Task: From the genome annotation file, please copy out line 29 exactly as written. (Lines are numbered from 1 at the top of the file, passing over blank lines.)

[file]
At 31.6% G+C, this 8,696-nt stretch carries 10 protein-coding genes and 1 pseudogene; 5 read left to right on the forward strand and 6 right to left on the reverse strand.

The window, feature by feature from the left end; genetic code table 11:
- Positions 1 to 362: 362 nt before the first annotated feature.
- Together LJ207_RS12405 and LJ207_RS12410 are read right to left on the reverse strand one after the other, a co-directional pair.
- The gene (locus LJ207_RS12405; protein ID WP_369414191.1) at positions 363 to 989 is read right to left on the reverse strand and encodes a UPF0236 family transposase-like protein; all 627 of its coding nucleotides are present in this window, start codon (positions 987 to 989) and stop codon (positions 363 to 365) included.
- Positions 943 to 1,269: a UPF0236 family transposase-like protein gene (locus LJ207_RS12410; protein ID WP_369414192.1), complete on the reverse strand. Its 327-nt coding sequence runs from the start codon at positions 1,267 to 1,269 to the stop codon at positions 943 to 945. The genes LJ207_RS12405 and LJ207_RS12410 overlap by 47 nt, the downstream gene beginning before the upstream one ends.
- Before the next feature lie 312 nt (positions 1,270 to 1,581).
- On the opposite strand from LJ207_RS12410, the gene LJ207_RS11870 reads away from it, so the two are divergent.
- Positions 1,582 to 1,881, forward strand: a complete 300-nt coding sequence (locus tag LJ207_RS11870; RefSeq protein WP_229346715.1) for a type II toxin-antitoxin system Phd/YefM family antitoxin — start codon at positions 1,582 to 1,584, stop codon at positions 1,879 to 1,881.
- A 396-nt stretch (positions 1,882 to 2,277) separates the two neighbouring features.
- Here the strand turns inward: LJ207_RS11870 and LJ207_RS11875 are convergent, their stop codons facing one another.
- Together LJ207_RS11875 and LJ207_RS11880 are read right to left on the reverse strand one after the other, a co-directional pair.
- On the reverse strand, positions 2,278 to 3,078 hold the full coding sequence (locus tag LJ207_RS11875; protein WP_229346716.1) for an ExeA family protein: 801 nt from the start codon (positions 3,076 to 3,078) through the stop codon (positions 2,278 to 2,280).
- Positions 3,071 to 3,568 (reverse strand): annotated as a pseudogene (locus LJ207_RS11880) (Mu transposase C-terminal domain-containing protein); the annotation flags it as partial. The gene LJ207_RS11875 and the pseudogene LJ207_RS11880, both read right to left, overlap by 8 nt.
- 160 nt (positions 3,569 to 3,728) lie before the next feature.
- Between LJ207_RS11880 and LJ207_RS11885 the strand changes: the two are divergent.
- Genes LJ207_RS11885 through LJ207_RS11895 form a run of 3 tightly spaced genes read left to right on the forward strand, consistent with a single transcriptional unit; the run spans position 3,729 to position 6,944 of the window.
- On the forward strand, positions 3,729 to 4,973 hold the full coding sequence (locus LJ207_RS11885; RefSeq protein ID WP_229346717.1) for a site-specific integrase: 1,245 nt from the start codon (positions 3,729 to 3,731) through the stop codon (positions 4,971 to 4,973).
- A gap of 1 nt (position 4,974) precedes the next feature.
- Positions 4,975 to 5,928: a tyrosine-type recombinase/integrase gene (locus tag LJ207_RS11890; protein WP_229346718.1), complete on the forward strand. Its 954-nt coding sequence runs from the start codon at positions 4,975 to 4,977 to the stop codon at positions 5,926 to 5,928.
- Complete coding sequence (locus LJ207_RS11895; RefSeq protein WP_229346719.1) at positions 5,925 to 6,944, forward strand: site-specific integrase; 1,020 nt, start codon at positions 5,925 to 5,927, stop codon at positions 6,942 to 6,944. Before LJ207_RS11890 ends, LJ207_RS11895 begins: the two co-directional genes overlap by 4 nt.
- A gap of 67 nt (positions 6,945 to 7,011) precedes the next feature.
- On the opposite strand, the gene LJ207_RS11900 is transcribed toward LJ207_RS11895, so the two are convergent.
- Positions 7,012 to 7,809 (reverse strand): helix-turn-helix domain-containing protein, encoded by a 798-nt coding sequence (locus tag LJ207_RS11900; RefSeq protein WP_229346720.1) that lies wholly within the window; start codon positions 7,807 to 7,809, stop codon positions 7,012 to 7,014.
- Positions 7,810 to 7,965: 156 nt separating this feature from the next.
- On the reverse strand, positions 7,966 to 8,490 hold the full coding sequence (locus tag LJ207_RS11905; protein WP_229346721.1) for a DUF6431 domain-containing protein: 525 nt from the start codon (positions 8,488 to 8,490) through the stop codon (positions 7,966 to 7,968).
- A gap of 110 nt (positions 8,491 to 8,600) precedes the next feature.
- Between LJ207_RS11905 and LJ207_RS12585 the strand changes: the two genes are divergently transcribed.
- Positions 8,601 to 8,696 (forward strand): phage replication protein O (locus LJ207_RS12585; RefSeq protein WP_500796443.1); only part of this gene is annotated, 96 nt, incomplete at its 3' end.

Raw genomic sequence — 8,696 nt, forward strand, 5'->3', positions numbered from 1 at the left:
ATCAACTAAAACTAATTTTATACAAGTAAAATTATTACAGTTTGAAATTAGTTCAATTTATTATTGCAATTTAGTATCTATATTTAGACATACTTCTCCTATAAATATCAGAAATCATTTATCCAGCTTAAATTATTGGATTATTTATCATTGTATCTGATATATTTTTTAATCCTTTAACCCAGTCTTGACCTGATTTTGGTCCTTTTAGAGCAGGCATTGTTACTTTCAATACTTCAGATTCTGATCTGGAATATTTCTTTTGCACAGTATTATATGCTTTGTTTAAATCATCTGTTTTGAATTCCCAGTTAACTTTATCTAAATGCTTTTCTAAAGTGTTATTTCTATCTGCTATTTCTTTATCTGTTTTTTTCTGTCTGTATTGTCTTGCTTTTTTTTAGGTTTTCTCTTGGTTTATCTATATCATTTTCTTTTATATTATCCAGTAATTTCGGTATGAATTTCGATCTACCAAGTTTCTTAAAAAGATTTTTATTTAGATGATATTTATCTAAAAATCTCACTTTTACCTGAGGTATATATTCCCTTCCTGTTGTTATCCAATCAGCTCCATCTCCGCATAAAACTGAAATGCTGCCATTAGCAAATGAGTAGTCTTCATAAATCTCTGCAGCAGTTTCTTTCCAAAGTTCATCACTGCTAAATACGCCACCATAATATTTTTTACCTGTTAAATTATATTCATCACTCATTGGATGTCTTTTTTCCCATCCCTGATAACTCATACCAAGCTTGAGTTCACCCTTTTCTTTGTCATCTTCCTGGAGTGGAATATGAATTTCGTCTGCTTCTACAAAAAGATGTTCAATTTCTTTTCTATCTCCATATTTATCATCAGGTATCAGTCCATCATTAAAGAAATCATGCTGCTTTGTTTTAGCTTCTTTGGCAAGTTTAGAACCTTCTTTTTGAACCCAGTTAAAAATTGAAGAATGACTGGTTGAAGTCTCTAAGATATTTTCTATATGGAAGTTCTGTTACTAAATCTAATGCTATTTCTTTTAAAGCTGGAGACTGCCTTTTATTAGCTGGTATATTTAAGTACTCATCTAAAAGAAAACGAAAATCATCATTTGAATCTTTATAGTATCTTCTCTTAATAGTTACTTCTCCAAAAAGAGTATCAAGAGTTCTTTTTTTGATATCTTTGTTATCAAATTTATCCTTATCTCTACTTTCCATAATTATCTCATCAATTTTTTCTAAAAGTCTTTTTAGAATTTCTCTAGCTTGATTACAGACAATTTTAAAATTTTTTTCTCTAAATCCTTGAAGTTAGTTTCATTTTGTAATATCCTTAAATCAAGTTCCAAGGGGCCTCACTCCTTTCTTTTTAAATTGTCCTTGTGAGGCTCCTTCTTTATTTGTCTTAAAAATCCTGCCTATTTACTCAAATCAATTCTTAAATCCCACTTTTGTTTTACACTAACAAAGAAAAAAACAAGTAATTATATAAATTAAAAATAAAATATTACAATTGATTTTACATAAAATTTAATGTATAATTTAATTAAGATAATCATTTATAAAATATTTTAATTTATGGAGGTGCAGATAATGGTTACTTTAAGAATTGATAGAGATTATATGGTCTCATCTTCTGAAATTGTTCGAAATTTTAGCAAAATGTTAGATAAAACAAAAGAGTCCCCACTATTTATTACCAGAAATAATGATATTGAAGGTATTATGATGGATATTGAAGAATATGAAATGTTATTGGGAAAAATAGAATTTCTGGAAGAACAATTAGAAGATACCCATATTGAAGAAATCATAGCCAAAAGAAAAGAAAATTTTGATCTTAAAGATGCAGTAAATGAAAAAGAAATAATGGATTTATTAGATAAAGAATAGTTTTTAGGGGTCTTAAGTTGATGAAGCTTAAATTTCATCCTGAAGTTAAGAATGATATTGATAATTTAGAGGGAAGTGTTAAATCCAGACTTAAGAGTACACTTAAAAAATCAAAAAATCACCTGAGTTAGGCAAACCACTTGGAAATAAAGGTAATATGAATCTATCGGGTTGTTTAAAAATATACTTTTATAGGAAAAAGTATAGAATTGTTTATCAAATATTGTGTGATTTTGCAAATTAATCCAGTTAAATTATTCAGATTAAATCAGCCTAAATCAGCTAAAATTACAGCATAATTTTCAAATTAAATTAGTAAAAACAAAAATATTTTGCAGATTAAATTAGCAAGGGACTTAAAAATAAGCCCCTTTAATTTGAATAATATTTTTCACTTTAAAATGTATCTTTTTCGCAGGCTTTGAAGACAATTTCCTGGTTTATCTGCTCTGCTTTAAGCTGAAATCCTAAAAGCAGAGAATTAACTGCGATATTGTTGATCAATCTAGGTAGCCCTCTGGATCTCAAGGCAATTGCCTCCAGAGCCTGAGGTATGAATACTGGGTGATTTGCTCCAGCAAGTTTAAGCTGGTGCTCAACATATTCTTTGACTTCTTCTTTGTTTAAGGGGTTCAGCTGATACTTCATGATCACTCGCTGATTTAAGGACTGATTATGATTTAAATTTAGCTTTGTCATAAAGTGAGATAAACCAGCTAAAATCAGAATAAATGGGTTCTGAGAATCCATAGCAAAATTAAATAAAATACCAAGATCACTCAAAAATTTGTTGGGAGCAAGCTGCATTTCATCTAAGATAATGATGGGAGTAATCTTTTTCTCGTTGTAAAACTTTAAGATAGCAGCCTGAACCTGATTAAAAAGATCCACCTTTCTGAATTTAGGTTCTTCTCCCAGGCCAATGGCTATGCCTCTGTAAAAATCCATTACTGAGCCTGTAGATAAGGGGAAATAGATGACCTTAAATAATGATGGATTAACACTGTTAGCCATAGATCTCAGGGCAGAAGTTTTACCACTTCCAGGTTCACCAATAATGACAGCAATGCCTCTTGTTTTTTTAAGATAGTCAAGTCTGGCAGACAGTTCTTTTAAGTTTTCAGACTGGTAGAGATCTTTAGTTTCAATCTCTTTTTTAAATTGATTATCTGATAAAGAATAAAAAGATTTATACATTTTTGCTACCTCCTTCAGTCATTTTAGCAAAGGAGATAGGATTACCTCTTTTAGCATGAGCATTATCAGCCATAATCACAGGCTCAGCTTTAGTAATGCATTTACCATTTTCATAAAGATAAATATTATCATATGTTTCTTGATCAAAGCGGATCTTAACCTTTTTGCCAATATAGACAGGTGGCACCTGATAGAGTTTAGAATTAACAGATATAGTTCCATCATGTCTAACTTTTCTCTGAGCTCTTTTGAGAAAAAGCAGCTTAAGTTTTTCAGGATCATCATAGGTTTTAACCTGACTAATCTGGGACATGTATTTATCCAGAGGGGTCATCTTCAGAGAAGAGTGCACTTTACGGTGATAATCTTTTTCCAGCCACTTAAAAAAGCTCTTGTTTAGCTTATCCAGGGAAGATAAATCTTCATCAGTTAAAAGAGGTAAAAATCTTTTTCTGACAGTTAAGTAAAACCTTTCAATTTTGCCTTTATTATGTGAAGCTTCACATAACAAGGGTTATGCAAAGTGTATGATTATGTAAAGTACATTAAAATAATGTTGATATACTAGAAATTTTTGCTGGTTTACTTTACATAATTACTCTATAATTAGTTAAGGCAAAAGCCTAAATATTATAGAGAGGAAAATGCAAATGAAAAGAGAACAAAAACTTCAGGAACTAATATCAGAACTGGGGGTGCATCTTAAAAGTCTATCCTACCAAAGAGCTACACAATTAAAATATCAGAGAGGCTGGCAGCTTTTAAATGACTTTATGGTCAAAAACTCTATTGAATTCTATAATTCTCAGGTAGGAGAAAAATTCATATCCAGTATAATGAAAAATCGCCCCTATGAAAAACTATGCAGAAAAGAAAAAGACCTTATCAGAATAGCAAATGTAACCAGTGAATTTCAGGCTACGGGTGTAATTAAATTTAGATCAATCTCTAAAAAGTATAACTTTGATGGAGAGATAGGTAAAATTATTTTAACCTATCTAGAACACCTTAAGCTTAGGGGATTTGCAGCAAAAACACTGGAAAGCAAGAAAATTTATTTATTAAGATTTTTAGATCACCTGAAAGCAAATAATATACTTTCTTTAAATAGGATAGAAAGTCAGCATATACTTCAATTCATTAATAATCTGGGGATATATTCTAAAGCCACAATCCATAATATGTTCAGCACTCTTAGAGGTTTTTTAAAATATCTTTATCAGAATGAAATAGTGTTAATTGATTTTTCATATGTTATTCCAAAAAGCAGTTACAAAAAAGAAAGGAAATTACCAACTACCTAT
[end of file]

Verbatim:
- Positions 8,601 to 8,696 (forward strand): phage replication protein O (locus LJ207_RS12585; RefSeq protein WP_500796443.1); only part of this gene is annotated, 96 nt, incomplete at its 3' end.